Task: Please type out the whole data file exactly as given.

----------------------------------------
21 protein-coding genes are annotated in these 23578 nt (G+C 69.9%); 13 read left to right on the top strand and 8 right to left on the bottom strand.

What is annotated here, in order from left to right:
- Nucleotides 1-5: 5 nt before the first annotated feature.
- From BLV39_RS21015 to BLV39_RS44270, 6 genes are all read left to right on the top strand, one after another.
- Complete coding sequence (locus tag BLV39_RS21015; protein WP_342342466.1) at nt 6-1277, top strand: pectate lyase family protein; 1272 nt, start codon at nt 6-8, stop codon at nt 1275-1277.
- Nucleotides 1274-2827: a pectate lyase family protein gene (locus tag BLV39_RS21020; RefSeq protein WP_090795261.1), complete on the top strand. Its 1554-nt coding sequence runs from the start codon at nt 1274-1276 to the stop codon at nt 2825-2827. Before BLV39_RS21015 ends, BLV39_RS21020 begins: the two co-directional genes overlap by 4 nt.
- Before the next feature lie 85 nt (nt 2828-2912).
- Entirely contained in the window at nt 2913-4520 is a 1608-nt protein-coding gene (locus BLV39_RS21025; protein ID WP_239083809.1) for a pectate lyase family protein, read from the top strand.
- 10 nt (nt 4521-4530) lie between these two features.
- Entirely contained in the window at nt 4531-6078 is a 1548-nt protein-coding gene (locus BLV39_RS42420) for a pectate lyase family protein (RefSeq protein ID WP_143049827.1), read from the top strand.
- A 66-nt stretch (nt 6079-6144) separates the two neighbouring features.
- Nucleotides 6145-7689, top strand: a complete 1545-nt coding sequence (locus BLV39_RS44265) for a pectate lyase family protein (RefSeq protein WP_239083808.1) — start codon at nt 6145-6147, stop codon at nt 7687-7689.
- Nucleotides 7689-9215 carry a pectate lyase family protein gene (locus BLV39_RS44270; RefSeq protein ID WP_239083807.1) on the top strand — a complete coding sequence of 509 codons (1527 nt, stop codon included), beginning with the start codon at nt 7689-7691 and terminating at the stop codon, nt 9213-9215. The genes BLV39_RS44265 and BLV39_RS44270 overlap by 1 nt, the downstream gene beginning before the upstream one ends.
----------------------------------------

21 protein-coding genes are annotated in these 23578 nt (G+C 69.9%); 13 read left to right on the top strand and 8 right to left on the bottom strand.

What is annotated here, in order from left to right:
- Nucleotides 1-5: 5 nt before the first annotated feature.
- From BLV39_RS21015 to BLV39_RS44270, 6 genes are all read left to right on the top strand, one after another.
- Complete coding sequence (locus tag BLV39_RS21015; protein WP_342342466.1) at nt 6-1277, top strand: pectate lyase family protein; 1272 nt, start codon at nt 6-8, stop codon at nt 1275-1277.
- Nucleotides 1274-2827: a pectate lyase family protein gene (locus tag BLV39_RS21020; RefSeq protein WP_090795261.1), complete on the top strand. Its 1554-nt coding sequence runs from the start codon at nt 1274-1276 to the stop codon at nt 2825-2827. Before BLV39_RS21015 ends, BLV39_RS21020 begins: the two co-directional genes overlap by 4 nt.
- Before the next feature lie 85 nt (nt 2828-2912).
- Entirely contained in the window at nt 2913-4520 is a 1608-nt protein-coding gene (locus BLV39_RS21025; protein ID WP_239083809.1) for a pectate lyase family protein, read from the top strand.
- 10 nt (nt 4521-4530) lie between these two features.
- Entirely contained in the window at nt 4531-6078 is a 1548-nt protein-coding gene (locus BLV39_RS42420) for a pectate lyase family protein (RefSeq protein ID WP_143049827.1), read from the top strand.
- A 66-nt stretch (nt 6079-6144) separates the two neighbouring features.
- Nucleotides 6145-7689, top strand: a complete 1545-nt coding sequence (locus BLV39_RS44265) for a pectate lyase family protein (RefSeq protein WP_239083808.1) — start codon at nt 6145-6147, stop codon at nt 7687-7689.
- Nucleotides 7689-9215 carry a pectate lyase family protein gene (locus BLV39_RS44270; RefSeq protein ID WP_239083807.1) on the top strand — a complete coding sequence of 509 codons (1527 nt, stop codon included), beginning with the start codon at nt 7689-7691 and terminating at the stop codon, nt 9213-9215. The genes BLV39_RS44265 and BLV39_RS44270 overlap by 1 nt, the downstream gene beginning before the upstream one ends.